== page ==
Tuesday, 6 November 2007

The demise of the hard shoulder

Incredible as it seems, a genius from New Labour has come up with a brilliant way to get more cars on the motorway, use the hard shoulder as another lane. Clearly someone thinks that for 40 odd years traffic experts have all been doing it wrong. How emergency vehicles will get past jammed traffic to get to the front hasn’t been stated.

Predictably some newspaper headlines are saying that this ‘could cost lives’, see www.guardian.co.uk/transport/Story/0,,1862284,00.html
The national road safety charity Brake said today that rather than being money-saving, the scheme could be life-threatening.

"Measures taken to ease congestion should not put safety at risk," the Brake director, Mary Williams, said. "The hard shoulder serves a vital purpose on a motorway to enable emergency services to quickly reach road crashes and respond as soon as possible to those injured or possibly dying. This scheme could be a potentially life-threatening alternative."

Kevin Clinton, head of road safety at the Royal Society for the Prevention of Accidents (RoSPA), said: "Using the hard shoulder as a running lane may make it more difficult for drivers to find somewhere safe to stop if they break down, as the emergency refuges are only spaced at intervals along the motorway. Emergency service and breakdown vehicles may also find it more difficult to reach breakdowns and accidents, which would delay accident victims receiving help and delay the motorway being cleared."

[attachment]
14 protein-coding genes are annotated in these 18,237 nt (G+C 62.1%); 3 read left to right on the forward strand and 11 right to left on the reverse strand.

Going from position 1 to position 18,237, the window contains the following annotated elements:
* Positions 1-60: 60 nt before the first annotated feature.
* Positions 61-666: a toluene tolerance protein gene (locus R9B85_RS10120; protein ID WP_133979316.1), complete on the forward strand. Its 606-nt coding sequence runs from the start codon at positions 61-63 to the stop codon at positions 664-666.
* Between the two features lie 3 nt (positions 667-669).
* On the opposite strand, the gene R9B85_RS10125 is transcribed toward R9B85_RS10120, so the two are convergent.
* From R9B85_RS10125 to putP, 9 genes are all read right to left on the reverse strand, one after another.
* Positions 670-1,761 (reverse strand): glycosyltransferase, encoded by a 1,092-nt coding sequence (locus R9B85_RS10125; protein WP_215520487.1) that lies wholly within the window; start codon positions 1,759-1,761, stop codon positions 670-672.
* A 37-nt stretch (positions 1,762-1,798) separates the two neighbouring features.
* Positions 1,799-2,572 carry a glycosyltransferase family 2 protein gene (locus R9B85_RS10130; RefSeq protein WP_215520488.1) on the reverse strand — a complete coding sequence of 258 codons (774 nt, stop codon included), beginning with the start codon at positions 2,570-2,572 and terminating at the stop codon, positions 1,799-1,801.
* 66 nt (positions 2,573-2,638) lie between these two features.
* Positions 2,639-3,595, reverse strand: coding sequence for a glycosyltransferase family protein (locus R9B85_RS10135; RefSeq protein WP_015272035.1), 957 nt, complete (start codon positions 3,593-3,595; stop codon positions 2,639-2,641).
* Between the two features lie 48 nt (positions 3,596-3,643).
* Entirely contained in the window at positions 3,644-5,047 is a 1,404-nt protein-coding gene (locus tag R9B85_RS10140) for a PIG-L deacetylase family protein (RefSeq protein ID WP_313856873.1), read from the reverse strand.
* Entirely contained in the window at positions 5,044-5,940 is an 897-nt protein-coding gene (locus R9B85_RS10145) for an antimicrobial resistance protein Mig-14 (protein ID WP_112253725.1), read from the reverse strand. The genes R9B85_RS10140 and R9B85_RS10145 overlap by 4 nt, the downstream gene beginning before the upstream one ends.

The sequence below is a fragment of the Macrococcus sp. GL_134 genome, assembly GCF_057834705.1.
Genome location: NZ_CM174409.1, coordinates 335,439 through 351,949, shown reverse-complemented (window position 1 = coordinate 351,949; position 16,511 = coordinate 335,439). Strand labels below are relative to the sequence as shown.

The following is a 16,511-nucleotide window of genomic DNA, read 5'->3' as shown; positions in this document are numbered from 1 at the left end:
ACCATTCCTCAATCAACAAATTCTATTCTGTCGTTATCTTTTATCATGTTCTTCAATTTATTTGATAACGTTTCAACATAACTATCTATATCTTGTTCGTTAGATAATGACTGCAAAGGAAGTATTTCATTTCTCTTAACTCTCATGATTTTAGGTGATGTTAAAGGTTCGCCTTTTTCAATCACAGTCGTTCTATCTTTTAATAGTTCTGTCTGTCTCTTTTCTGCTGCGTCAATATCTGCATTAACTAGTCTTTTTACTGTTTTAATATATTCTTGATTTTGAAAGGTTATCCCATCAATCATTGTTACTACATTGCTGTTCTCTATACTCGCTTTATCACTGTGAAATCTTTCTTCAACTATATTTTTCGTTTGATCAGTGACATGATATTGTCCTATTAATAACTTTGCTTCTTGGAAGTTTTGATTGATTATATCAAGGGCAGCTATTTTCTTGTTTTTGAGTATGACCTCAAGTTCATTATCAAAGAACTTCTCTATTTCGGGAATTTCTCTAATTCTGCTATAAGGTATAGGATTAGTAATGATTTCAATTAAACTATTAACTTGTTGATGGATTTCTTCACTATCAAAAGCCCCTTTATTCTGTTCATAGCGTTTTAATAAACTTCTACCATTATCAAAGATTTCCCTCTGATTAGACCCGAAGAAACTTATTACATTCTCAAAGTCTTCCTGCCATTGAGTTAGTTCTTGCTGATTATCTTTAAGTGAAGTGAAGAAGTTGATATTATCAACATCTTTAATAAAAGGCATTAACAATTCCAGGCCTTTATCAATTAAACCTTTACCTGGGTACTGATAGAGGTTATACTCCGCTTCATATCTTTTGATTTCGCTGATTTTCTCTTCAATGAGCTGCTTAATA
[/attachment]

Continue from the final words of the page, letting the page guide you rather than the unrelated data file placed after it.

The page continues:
Douglas Campbell, the chairman of Mobilise, formerly known as the Disabled Drivers Motors Club, said he was concerned the plan would lead people to think it was acceptable to drive on the hard shoulder at any time. Disabled drivers, along with many others, find it difficult to safely get out of their cars when they break down at the moment, it will be far worse in the future.

The scheme will operate along the M42 between junction 3A and 7 around south-east Birmingham. Under the plan, overhead signs will direct drivers to use the hard shoulder when the road is congested and the speed limit in all lanes will be reduced to 50mph. In the pilot scheme they had refuges built at 500 m intervals. Perhaps for there next trick they will sell advertising and parking tickets at these places. If they want to reduce congestion, increase public transport, its quite simple.

While they are looking for new ideas, I have some for them to consider. In France they have cut out silhouettes, apparently they mark a roadside fatality. It certainly makes you think about safety when you see those figures beside the road.

Another idea is to allow some competition with those rip off motorway service stations. I was in one this morning, looking for a bacon sandwich, even a cold one was a fiver. Why don’t they signpost at junctions how far it is to the nearest petrol station/pub/supermarket. In other countries they even offer some tourist information, to persuade people to stop and visit.

Friends of the Earth commented that although it is preferable to full widening (which is much more expensive and requires more land), hard shoulder running was motorway widening by stealth as it still meant more road capacity.

I suppose transport is a safer job for Ruth Kelly than education, where her extreme views on tended to get in the way of policy announcements. She also seems keep not to mention road pricing, which might make voters nervous but would reduce traffic.

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